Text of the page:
Make Your Book Award-Worthy

15.02.2017 |

Episode #3 of the course How to write best-selling, award-winning fiction by K.C. Finn

 

After tackling the perils of the outside world of social media yesterday, today we’ll turn back inward and examine your books and ideas themselves. What constitutes an award-winning novel? Why do some books win and others don’t? And, most importantly, what can you do to ensure your book stands a great chance of success?

 

Concept

Everyone dreams of being labeled “the best” at what they do. It breeds a sense of validation and gives a kind of self-confidence boost like no other. It also credentializes you to the outside world, like a stamp of approval that states “this person’s work is top-quality.” Unfortunately, in the world of writing, being “the best” is not only highly competitive, but highly subjective too. Different awards look for different qualities, and praising one book over another often comes down to the personal taste of the judges. As the saying goes, you can’t win ‘em all. So how have I won so many? Let’s take a look at this idea more deeply.

 

In Practice

As my books continue to place and be awarded some of the most popular accolades in indie publishing, I have noticed the most common features that can be considered the “base standards” for a book to be considered award-worthy. In my experience, there are three golden rules that make a book stand out from the crowd:

  1. Near-faultless spelling and grammar. Award judges will accept that not every mistake can be caught, but a manuscript riddled with errors will be trashed without even being completed at the read-through stage. It doesn’t matter how great your story is, if it’s peppered with mistakes that readers have to keep wading through and climbing over, then they will lose interest fast.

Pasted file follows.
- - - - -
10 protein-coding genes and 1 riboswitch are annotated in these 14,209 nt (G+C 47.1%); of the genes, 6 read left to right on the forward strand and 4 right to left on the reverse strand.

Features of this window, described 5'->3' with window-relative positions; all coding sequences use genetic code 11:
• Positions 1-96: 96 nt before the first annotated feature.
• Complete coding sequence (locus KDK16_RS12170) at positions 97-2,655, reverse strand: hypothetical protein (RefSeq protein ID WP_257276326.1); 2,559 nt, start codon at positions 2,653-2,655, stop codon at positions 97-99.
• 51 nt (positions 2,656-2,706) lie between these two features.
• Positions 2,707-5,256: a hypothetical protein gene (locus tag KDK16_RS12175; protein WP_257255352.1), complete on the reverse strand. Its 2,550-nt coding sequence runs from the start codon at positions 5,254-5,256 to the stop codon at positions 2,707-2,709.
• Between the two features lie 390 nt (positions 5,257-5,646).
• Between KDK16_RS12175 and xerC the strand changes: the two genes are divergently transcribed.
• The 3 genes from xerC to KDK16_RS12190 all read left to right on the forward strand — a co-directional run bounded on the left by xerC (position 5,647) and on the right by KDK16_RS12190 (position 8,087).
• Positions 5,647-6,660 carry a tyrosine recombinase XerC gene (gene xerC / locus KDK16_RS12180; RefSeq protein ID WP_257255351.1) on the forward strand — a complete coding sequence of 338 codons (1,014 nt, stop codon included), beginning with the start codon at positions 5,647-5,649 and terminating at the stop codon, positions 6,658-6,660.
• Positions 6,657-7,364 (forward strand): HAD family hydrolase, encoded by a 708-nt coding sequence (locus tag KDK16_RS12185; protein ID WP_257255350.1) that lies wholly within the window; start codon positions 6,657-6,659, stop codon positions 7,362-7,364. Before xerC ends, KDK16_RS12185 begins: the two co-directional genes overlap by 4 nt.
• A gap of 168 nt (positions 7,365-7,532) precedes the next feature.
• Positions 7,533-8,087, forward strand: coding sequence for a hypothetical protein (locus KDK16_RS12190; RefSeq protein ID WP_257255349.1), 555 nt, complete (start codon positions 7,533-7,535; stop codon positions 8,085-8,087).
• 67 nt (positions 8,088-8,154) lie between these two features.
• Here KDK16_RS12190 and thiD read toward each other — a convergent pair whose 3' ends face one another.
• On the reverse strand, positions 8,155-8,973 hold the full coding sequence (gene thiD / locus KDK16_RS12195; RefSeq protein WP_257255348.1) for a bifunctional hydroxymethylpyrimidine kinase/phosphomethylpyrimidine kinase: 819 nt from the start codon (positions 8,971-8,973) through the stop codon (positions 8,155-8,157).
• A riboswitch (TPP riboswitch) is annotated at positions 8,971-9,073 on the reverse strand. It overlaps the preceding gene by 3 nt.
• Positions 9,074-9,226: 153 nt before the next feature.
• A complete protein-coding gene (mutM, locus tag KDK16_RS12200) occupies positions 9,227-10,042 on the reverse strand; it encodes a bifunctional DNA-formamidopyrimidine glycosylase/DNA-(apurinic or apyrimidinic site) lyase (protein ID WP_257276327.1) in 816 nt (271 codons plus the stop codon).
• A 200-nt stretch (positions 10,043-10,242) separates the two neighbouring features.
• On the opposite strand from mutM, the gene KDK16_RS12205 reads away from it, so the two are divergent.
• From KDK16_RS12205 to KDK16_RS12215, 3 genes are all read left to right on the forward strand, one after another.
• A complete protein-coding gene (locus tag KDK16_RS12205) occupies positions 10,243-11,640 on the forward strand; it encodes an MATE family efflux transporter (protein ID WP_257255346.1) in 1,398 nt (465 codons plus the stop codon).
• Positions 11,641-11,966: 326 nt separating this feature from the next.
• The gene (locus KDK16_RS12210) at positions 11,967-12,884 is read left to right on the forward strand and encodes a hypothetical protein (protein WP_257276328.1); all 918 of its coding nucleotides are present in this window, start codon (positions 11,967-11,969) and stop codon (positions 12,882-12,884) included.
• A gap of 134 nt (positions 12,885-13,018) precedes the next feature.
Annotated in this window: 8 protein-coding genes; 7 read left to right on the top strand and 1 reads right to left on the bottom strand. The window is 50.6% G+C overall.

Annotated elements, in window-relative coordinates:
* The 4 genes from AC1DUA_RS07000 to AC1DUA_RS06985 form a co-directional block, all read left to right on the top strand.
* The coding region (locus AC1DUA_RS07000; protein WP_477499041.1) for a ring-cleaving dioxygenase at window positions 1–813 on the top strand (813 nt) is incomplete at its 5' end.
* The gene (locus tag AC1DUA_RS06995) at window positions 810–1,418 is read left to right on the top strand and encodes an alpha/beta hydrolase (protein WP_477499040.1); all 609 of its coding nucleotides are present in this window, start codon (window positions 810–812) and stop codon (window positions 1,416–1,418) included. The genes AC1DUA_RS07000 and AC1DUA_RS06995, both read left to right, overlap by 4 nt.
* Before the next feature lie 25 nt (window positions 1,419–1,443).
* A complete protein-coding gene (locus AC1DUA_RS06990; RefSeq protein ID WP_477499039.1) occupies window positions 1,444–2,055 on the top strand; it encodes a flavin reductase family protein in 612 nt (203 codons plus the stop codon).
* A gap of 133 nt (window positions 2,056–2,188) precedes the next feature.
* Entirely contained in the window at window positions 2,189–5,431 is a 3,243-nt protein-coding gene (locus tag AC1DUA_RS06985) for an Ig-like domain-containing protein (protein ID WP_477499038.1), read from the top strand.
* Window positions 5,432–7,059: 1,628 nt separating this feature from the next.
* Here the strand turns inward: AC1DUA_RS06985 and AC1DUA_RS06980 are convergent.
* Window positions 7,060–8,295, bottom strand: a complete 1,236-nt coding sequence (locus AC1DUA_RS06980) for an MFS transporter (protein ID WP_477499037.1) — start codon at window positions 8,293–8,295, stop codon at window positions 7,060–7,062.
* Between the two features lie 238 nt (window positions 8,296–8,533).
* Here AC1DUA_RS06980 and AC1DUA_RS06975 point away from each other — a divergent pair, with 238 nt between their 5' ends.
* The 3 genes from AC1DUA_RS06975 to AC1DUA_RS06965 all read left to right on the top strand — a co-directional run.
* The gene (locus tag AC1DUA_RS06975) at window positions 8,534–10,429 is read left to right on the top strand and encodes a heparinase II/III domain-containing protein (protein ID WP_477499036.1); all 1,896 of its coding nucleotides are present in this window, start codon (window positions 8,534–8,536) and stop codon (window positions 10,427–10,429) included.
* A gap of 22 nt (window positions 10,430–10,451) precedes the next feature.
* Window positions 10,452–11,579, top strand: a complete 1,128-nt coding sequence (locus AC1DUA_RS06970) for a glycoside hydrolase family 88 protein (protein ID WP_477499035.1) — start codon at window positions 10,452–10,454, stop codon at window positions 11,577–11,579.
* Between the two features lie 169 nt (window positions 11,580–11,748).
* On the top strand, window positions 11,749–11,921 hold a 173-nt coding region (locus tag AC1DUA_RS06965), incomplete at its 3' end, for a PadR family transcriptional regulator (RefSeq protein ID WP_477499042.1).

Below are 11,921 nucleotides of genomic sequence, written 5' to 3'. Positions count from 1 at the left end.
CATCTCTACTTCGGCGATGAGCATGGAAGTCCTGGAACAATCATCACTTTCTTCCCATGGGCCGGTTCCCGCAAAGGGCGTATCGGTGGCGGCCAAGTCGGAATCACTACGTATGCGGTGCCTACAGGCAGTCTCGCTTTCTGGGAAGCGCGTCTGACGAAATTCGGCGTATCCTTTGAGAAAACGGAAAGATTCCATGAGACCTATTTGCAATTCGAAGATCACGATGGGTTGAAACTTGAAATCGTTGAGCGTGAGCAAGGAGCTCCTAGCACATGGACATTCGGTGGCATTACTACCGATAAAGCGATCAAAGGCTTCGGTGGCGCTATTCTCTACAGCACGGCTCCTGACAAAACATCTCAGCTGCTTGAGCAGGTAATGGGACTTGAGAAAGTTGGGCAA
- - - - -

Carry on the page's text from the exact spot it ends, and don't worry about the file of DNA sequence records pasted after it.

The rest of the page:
2. An original concept. Judges of book awards have generally been doing the same job for years. They judge because they genuinely love to read, but that means they’ve read a lot of books. If your story sounds just like everyone else’s, then they’ll quickly lose interest and stop paying attention, even if the writing is of a very high quality. Grab them with something different right from the opening chapter for best results.

  3. Go 3D. One of the things I’m most praised for when I get feedback from editorials, critics, and judges is creating a world that seems real. Especially in genres such as young adult and horror, background characters can become two-dimensional and simply present to fill out the plot, while locations fade into meaningless watercolor backgrounds for the action taking place. If you’re unsure about how to “go 3D” with your writing, look out for lessons 5 and 7, which will give you some invaluable tips.

 

Now It’s Your Turn

Take hold of a plan or idea you’ve had for a new book or story. On a new sheet of paper or new document, brainstorm some strategies on how you can ensure your book is meeting the base standards to make it award-worthy in the future. Make an action plan of what you intend to do as your story develops in order to ensure these qualities are met.

Tomorrow, we’ll go back to marketing and look at how the story summary and genre choices you make can really help your book to hit the best-seller list right out of the gate.

Now get those brains storming!
K.C.

 

Further reading

Do some research into the kinds of awards out there. I started with James Minter’s list of 50 awards accepting indie writers.

 

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